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Dick Dale, King of Surf Guitar, is dead at 81



Dick Dale, who is known as the King of Surf Guitar and recorded the hit song "Misirlou," revived on the soundtrack "Pulp Fiction," died on Saturday in a hospital in southern California. He was 81 years old. His death was confirmed by Dusty Watson, a drummer who played live with Mr. Dale. The reason was not immediately known. Dale was a surfer, sound pioneer and guitarist, whose unusual, percusive style of play and heavy, thundering music earned him the nickname Heavy Metal Father and influenced Beach Boys, Cure, Eddie Van Halen and Jimmy Hendrix.

Sam Bole, a bass player who plays with the same Dale group, Dick Dale for about 1

5 years, describes him as an "aggressive and fierce" musician playing as one of the lions he has raised in home. about a month ago with him, "he said," and still massacre people with volume. "

Mr. Dale was born to Richard Monsure in Boston in 1937. He developed a musical signature influenced by his father's legends in Lebanon and the East European mother, and the hilarious drummer of the big band Jean Krupa

. As a child, Mr. Dale defines the sound of the surfer guitar as a musical expression of the elementary tide of the ocean, its wild waves, its varying cross-currents, and its tides. He played melodies that crossed the rhythm with the determination of a surfer who was moving through excited waves, forcing his triumphant path to deep turbulence. "Surfing music is a heavy staccato style that portrays the power of Mother Nature, our land on our ocean," he told The New York Times in 1994. His almost constant tremolo created friction so intense that it melted the guitar and the guitar strings as he played. the strings, "he said. "They become purple and black and break. And when I play, you'll see plastic shaken – it just falls like snow. I thought it was dandruff. But I was so mild that the guitars just melted away. "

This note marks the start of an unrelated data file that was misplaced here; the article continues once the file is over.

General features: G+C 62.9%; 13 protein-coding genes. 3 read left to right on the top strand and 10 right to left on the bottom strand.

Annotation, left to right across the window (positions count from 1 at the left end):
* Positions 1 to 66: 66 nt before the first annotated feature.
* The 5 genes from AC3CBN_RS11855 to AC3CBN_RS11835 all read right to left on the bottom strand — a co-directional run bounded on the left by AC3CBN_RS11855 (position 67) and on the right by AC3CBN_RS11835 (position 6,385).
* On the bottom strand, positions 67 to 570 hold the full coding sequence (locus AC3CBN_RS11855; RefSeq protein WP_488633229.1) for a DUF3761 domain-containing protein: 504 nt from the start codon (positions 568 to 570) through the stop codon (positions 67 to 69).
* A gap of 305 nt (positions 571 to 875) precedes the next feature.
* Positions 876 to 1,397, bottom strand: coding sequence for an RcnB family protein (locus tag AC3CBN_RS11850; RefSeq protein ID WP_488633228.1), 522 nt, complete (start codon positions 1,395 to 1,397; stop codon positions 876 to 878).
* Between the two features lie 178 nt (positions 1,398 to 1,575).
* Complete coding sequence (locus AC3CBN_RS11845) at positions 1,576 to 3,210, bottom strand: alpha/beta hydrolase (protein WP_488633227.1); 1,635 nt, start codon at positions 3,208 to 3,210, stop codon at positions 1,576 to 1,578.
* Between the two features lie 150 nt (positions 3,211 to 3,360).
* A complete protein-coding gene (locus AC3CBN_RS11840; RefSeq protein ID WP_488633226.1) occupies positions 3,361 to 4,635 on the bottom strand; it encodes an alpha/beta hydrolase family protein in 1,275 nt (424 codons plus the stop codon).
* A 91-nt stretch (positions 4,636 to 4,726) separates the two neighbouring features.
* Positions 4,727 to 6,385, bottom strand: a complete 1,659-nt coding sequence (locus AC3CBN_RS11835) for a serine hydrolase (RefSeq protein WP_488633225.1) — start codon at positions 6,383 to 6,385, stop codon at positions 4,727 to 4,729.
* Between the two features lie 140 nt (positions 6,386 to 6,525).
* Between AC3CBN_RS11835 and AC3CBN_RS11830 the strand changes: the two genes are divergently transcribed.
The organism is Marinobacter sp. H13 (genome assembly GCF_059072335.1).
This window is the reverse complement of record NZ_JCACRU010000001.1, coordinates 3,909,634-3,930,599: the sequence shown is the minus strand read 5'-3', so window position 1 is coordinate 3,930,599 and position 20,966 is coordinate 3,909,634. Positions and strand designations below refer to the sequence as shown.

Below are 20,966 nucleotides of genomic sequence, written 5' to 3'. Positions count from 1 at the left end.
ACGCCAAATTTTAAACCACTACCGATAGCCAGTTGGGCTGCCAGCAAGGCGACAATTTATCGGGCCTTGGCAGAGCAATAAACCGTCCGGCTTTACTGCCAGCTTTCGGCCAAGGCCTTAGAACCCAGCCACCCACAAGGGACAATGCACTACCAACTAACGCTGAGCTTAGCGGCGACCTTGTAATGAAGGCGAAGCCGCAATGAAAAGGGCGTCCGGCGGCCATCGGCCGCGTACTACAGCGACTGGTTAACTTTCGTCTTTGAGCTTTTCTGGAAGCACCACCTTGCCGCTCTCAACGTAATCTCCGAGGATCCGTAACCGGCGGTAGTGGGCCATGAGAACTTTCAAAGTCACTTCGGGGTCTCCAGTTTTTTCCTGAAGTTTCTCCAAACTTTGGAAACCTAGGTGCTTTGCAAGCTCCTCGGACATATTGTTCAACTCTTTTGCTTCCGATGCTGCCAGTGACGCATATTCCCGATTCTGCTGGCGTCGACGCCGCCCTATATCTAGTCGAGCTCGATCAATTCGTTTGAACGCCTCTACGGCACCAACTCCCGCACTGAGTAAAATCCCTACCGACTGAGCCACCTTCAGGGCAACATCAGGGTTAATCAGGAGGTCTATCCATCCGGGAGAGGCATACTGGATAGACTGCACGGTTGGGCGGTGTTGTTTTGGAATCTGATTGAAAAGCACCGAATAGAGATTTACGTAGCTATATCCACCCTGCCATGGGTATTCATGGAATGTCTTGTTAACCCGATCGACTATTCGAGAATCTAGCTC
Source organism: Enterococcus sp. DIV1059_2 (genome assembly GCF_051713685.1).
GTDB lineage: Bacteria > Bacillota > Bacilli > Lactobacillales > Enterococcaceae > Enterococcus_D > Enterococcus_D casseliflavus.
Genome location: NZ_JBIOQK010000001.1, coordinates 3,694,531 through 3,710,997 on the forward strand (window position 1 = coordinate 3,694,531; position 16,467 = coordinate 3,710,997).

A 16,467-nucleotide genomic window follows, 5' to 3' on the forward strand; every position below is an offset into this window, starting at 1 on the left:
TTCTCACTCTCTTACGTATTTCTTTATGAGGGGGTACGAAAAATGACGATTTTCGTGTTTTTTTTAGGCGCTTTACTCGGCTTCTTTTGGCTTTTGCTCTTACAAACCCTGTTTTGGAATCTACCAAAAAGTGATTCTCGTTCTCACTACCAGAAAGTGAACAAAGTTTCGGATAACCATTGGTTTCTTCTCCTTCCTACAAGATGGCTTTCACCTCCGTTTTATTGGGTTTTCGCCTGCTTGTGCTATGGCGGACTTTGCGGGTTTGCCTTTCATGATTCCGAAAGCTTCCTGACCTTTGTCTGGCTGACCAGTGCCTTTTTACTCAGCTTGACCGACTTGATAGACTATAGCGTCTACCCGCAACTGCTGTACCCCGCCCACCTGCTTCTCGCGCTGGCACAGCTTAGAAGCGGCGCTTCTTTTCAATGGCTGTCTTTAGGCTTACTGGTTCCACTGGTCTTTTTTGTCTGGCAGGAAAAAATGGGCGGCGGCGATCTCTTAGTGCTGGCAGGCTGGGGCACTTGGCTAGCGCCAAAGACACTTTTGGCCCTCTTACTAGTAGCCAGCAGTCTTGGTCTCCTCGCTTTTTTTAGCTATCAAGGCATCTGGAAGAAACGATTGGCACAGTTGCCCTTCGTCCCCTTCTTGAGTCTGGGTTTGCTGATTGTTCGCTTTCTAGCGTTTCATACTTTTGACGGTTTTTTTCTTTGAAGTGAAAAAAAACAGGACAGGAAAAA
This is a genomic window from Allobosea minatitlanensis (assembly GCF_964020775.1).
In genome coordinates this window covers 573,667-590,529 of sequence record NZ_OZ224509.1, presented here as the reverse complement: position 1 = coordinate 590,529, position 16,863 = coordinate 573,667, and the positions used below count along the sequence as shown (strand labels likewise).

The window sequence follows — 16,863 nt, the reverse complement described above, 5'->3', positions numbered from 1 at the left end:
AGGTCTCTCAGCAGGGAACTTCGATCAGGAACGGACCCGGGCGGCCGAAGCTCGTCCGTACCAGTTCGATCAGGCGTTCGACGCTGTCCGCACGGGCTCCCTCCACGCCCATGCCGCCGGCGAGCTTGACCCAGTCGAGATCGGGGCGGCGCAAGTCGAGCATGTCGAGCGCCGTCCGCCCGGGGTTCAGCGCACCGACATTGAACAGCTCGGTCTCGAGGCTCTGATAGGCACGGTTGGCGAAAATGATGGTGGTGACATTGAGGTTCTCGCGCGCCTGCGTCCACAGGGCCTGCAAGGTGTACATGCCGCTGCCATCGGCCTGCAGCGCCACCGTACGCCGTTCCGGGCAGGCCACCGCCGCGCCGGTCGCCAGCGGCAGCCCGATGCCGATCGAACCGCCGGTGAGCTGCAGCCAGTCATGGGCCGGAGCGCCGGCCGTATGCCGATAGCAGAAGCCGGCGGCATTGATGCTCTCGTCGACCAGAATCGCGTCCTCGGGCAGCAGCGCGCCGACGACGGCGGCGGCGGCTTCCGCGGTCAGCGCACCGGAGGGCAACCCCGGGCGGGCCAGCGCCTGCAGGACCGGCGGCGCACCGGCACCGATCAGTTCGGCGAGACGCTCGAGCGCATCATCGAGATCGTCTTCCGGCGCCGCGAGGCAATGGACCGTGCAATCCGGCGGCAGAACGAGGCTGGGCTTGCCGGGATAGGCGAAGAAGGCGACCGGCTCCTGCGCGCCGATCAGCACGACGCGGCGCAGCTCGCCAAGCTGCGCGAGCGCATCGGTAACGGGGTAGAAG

His striving for a sonic impact to match what he felt while he was surfing also led to innovations that would change the technology of electric guitars and amplification.

Fender, one of the electric guitar pilots, worked closely with Mr. Dale to create enough guitar to withstand his style – Mr. Dale called it The Beast – and an amplifier that could summon enough strong enough to perform a dance.

"Leo and I went to the Lansing Speaker," said Mr. Dale in 1994, "and we said," We need a speaker that will not burn, will not bend, will not turn, will not it broke. "

In the rapidly changing 1960s, instrumental surf rock became a bit short on the charts and Beach Boys used it as one of the basics of its pop songs." Mr. Deale's Dealer also opened a Jimmy Hendrix fan as well as to many other guitarists, and decades later, among a generation of indie rockers who appreciate his unexpected sound, in the music industry for 50 years, he first saw Dale play in the Rendezvous ballroom in Newport Beach at the beginning of 60s

"The intensity and volume of the performances were such that the wooden building as if he was rising from the ground when he played, "said Darrow in an interview with music journalist Harvey Kubernik." Until the Beatles came, there was nothing to push the audience to Dick Dale and Del-Tones. . "